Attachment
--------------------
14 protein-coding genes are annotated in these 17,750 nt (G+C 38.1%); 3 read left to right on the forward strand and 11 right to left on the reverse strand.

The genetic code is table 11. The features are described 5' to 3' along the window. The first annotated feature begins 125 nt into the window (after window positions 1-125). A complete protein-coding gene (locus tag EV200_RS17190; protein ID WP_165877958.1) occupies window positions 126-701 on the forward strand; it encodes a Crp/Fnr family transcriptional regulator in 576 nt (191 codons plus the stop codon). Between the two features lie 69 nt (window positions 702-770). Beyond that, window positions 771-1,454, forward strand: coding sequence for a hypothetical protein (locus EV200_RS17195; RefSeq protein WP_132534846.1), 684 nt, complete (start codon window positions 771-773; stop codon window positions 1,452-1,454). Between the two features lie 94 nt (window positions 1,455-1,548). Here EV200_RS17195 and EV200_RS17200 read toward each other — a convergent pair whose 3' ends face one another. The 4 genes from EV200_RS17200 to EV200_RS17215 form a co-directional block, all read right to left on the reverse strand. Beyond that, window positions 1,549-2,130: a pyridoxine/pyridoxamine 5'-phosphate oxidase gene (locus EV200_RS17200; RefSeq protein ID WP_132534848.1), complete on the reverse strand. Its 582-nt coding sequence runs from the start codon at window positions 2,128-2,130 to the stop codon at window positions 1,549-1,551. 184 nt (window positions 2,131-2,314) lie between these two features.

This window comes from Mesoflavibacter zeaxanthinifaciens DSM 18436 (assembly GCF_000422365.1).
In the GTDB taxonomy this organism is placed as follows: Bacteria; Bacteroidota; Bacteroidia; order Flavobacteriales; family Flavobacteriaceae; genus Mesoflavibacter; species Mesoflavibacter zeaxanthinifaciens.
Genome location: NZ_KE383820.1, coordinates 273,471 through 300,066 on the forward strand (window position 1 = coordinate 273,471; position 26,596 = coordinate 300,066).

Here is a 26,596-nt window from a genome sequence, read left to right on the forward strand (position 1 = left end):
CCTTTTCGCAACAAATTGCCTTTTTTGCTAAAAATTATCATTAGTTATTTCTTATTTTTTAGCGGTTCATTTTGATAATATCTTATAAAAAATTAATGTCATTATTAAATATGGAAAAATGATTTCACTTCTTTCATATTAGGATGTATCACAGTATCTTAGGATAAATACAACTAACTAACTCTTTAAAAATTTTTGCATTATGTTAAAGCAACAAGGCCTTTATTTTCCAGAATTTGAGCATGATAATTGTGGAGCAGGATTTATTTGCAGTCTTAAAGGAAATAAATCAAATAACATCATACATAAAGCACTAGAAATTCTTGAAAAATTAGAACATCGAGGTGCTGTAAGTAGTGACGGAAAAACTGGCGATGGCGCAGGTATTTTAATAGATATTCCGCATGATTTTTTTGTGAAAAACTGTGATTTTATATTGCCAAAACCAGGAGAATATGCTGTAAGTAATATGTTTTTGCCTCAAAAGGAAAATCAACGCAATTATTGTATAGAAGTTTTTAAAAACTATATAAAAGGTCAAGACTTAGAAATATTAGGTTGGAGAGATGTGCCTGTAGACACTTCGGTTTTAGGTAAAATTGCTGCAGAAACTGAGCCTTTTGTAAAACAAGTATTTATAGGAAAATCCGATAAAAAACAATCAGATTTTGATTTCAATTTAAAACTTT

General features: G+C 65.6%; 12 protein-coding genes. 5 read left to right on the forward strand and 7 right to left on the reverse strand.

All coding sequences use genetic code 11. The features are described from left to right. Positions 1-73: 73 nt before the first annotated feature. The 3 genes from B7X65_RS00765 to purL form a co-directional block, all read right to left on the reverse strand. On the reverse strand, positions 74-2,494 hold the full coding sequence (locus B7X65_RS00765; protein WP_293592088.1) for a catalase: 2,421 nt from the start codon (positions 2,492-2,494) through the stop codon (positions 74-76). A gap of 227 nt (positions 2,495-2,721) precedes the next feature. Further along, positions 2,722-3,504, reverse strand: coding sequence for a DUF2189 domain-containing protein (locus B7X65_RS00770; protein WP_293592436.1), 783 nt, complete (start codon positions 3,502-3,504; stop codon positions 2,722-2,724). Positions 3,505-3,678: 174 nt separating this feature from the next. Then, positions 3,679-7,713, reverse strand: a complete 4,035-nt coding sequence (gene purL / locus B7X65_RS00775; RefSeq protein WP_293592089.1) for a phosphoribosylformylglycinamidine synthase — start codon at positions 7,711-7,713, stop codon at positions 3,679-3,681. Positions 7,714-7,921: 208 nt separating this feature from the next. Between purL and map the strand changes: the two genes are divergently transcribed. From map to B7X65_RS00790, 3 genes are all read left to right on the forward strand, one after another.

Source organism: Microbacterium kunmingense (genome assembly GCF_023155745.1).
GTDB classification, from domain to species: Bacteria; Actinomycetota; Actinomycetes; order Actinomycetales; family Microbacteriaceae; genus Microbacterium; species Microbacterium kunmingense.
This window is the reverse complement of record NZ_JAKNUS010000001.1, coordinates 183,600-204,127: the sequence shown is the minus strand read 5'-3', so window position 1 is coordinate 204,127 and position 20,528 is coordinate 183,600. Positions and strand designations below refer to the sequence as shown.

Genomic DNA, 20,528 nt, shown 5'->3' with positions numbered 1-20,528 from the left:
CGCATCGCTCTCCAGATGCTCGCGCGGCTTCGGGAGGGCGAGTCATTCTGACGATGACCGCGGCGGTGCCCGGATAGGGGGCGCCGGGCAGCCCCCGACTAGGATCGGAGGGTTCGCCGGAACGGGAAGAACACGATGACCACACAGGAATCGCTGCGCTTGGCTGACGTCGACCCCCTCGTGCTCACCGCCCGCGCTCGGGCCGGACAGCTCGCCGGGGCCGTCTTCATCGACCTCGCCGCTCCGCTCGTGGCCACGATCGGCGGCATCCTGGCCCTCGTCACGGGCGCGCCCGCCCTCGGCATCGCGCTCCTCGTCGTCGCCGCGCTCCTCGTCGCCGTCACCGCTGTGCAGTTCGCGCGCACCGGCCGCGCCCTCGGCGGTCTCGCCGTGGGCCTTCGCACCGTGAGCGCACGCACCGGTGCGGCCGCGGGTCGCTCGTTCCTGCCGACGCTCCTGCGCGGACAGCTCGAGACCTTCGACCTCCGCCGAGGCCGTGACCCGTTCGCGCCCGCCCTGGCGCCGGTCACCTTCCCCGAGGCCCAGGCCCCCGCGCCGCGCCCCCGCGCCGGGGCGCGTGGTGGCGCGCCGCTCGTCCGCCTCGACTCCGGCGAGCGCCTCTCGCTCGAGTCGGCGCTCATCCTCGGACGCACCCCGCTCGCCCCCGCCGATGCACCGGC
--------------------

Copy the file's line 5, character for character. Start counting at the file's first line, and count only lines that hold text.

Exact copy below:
Genome location: NZ_KE383820.1, coordinates 273,471 through 300,066 on the forward strand (window position 1 = coordinate 273,471; position 26,596 = coordinate 300,066).